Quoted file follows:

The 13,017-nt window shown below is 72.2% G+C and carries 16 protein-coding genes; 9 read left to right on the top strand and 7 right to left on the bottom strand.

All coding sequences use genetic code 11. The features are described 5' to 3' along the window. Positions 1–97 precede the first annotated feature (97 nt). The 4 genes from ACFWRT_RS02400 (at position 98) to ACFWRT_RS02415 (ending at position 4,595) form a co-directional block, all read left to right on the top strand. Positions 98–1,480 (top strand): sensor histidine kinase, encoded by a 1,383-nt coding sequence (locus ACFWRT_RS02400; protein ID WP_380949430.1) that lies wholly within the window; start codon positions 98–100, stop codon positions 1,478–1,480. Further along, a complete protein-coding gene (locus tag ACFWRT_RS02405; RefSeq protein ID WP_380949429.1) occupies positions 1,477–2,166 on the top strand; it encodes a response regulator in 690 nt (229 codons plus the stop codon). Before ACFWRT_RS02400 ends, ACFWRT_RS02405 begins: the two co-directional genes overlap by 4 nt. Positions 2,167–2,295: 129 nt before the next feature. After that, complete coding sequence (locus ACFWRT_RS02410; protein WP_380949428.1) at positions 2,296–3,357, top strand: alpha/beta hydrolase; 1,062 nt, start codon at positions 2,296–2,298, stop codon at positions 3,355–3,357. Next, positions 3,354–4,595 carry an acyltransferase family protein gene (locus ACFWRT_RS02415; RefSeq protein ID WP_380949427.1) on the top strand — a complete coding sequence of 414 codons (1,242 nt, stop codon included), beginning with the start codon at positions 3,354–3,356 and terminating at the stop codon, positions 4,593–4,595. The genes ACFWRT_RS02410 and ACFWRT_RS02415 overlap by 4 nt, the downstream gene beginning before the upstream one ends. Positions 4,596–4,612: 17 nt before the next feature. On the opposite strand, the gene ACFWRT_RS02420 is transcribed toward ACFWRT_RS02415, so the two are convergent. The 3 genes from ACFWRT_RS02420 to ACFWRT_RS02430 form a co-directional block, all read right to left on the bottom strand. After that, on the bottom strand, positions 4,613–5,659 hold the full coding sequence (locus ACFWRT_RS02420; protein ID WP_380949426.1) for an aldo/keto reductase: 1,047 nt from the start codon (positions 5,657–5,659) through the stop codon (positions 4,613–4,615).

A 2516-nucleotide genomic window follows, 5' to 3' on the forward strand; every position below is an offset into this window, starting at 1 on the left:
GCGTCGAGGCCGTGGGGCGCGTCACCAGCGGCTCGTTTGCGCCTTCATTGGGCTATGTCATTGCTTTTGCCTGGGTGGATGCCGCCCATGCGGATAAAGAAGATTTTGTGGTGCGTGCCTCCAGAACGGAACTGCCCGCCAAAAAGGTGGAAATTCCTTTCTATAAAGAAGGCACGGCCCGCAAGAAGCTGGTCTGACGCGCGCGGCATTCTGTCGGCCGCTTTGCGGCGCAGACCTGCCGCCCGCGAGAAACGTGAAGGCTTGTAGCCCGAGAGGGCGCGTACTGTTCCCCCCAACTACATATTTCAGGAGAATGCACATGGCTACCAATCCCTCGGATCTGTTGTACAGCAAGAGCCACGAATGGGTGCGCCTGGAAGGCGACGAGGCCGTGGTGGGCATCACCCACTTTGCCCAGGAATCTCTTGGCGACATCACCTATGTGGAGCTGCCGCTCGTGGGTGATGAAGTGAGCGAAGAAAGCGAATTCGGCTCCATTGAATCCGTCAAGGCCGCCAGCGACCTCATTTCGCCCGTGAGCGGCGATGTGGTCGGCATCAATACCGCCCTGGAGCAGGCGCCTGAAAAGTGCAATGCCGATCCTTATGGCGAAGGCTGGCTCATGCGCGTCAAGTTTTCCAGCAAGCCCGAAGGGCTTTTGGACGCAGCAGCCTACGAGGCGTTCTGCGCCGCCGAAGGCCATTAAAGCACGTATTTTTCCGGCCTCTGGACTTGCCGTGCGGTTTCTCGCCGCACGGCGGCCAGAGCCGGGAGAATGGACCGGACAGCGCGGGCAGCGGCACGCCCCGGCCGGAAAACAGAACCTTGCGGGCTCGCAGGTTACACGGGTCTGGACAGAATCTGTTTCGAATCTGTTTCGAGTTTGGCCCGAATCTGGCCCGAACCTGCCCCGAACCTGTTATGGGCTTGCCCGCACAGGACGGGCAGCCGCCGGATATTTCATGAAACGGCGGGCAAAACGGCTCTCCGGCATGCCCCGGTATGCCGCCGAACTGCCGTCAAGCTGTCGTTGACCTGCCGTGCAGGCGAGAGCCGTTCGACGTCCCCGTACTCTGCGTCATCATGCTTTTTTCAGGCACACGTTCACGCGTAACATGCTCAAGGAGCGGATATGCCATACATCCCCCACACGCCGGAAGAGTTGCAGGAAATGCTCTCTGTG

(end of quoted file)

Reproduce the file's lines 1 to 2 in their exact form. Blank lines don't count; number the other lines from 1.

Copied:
The 13,017-nt window shown below is 72.2% G+C and carries 16 protein-coding genes; 9 read left to right on the top strand and 7 right to left on the bottom strand.

All coding sequences use genetic code 11. The features are described 5' to 3' along the window. Positions 1–97 precede the first annotated feature (97 nt). The 4 genes from ACFWRT_RS02400 (at position 98) to ACFWRT_RS02415 (ending at position 4,595) form a co-directional block, all read left to right on the top strand. Positions 98–1,480 (top strand): sensor histidine kinase, encoded by a 1,383-nt coding sequence (locus ACFWRT_RS02400; protein ID WP_380949430.1) that lies wholly within the window; start codon positions 98–100, stop codon positions 1,478–1,480. Further along, a complete protein-coding gene (locus tag ACFWRT_RS02405; RefSeq protein ID WP_380949429.1) occupies positions 1,477–2,166 on the top strand; it encodes a response regulator in 690 nt (229 codons plus the stop codon). Before ACFWRT_RS02400 ends, ACFWRT_RS02405 begins: the two co-directional genes overlap by 4 nt. Positions 2,167–2,295: 129 nt before the next feature. After that, complete coding sequence (locus ACFWRT_RS02410; protein WP_380949428.1) at positions 2,296–3,357, top strand: alpha/beta hydrolase; 1,062 nt, start codon at positions 2,296–2,298, stop codon at positions 3,355–3,357. Next, positions 3,354–4,595 carry an acyltransferase family protein gene (locus ACFWRT_RS02415; RefSeq protein ID WP_380949427.1) on the top strand — a complete coding sequence of 414 codons (1,242 nt, stop codon included), beginning with the start codon at positions 3,354–3,356 and terminating at the stop codon, positions 4,593–4,595. The genes ACFWRT_RS02410 and ACFWRT_RS02415 overlap by 4 nt, the downstream gene beginning before the upstream one ends. Positions 4,596–4,612: 17 nt before the next feature. On the opposite strand, the gene ACFWRT_RS02420 is transcribed toward ACFWRT_RS02415, so the two are convergent. The 3 genes from ACFWRT_RS02420 to ACFWRT_RS02430 form a co-directional block, all read right to left on the bottom strand. After that, on the bottom strand, positions 4,613–5,659 hold the full coding sequence (locus ACFWRT_RS02420; protein ID WP_380949426.1) for an aldo/keto reductase: 1,047 nt from the start codon (positions 5,657–5,659) through the stop codon (positions 4,613–4,615).